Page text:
Oct 03, 2014 - 3:02pm
This article first appeared in Climate Spectator on 3 October 2014.
National Policy & Research Manager, The Climate Institute
Carbon capture and storage took a big step forward yesterday, in Saskatchewan, Canada, with the ribbon cutting of Sask Power’s Boundary Dam, now the world’s first operating power station with CCS at commercial scale.
CCS is an important complement to energy efficiency and renewable energy for ensuring we avoid extreme climate disruption. But cynicism about its role is widespread. Although CCS is being used around the world on oil and gas extraction and industrial processes like ethanol production, it is only now starting to emerge at commercial scale in the power sector. (A project in the US, Kemper County Energy Facility, is set to start capturing carbon next year.)
This has contributed to doubts about the technology expressed by some environmental groups and representatives of fossil fuel industries, though each side starts from a different perspective. The green groups tend to say CCS will never be a real solution and is just a fig leaf for fossil fuels; fossil fuel groups have welcomed funding for CCS research, but resisted any policy to require its deployment.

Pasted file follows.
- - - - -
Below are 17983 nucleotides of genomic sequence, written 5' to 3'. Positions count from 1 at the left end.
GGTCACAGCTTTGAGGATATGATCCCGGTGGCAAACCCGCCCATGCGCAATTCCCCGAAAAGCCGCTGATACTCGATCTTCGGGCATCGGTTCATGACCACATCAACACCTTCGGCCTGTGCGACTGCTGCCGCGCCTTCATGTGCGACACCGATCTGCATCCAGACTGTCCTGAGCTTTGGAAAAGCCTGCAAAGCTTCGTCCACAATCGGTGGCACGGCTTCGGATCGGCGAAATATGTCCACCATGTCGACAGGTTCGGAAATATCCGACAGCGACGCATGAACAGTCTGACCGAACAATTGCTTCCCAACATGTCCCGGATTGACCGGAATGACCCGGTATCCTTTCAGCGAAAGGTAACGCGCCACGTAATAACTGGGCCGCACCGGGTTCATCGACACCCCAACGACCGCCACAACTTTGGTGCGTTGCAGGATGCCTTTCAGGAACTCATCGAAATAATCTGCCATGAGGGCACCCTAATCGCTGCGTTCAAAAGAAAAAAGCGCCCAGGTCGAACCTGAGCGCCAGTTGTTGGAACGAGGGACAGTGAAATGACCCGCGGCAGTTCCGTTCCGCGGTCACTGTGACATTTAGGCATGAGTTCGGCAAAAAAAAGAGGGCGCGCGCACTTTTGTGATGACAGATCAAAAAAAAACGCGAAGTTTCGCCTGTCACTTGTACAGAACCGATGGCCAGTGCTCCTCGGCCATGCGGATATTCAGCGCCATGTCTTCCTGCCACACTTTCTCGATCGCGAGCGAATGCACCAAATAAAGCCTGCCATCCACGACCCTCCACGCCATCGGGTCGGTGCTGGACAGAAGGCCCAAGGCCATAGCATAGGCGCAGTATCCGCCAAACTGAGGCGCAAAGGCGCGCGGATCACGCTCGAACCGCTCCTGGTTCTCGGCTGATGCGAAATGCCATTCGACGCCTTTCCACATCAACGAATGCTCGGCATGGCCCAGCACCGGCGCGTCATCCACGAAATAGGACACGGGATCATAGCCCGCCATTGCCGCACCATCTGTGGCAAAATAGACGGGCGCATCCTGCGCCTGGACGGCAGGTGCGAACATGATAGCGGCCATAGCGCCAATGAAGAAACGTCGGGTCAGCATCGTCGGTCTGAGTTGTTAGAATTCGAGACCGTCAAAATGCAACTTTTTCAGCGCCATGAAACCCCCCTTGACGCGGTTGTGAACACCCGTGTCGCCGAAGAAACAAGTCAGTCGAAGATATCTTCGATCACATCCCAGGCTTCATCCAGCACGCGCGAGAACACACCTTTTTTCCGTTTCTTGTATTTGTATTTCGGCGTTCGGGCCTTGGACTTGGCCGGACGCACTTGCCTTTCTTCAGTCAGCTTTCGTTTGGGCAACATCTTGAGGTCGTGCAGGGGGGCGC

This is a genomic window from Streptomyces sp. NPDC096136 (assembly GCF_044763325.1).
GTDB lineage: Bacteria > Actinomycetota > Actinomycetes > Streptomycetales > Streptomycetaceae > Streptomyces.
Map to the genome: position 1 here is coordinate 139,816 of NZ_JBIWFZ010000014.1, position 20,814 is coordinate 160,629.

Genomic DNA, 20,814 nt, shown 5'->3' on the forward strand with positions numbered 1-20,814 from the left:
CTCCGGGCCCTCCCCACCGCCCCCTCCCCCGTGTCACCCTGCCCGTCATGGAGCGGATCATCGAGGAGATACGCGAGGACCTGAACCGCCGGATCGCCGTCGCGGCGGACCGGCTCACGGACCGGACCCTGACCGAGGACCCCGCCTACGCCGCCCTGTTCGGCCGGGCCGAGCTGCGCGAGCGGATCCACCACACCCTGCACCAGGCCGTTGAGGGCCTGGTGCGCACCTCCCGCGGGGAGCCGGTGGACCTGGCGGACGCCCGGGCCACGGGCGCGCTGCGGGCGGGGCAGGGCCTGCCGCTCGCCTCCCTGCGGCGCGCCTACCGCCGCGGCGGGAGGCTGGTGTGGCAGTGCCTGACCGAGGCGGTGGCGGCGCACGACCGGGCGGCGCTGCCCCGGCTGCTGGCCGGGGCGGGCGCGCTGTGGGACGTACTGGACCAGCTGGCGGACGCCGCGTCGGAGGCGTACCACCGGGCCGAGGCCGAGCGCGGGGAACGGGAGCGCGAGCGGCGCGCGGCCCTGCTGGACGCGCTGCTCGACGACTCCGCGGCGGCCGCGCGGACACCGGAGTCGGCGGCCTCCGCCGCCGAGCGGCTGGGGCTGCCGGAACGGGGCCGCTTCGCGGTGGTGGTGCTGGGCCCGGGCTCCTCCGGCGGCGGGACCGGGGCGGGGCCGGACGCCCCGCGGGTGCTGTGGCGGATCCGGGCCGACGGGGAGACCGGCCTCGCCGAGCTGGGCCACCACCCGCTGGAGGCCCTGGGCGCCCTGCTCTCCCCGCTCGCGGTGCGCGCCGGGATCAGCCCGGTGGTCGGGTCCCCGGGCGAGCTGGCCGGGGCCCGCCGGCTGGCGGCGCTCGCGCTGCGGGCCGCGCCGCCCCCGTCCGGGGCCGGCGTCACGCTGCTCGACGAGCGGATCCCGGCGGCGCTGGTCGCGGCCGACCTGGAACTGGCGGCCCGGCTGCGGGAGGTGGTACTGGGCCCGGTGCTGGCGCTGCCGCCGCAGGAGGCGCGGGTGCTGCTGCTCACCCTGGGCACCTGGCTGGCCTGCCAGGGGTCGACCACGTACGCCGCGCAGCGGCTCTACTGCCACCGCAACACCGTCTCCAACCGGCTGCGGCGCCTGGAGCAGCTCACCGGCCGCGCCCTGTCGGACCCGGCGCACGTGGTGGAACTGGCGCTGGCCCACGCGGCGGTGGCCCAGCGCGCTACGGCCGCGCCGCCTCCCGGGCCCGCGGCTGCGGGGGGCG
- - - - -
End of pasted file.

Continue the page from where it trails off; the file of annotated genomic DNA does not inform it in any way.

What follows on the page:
"Studies suggest that coal with carbon capture and storage may be the low-cost, low-carbon solution," says one section of the website of Peabody Energy, the world’s largest private-sector coal company. But another section opposes US regulations to reduce carbon pollution from power plants, maintaining that "while this technology is promising for the future, it is not commercially available".
Projects like Boundary Dam show that Peabody’s claim is starting to crumble.
While CCS increases the cost of power production, Boundary Dam has found ways of gaining extra revenue: the captured CO2 will be sold for enhanced oil recovery (byproducts fly ash and sulphuric acid are also sold for industrial use).
And the costs are coming down: Sask Power’s chief executive has noted that adding CCS to the power plant’s other units could be done 30 per cent more cheaply.
But policy is critical. The project would not have gone ahead if Canadian law hadn’t forced it to: in 2012 Canada set a 50-year lifetime limit on existing coal stations. After that point coal stations have to close unless they use CCS. From 2015, any new coal stations must also use CCS.
North America is the current leader on CCS but China is catching up rapidly. The world’s biggest emitter has doubled its large CCS projects to 12 since 2011, and is working closely with the United States (the world’s second biggest emitter) on information and technology sharing.
The Middle East is also home to interesting developments, with the world’s first large-scale CCS project in the iron and steel sector moving into construction.
This is not to say that we can expect CCS to start rolling out at the same speed as a PV panel production line. But the technology is clearly market-ready – what’s its lacking is policy support. This could be provided through emission limits or prices, incentives for early deployment and performance standards for specific types of facilities.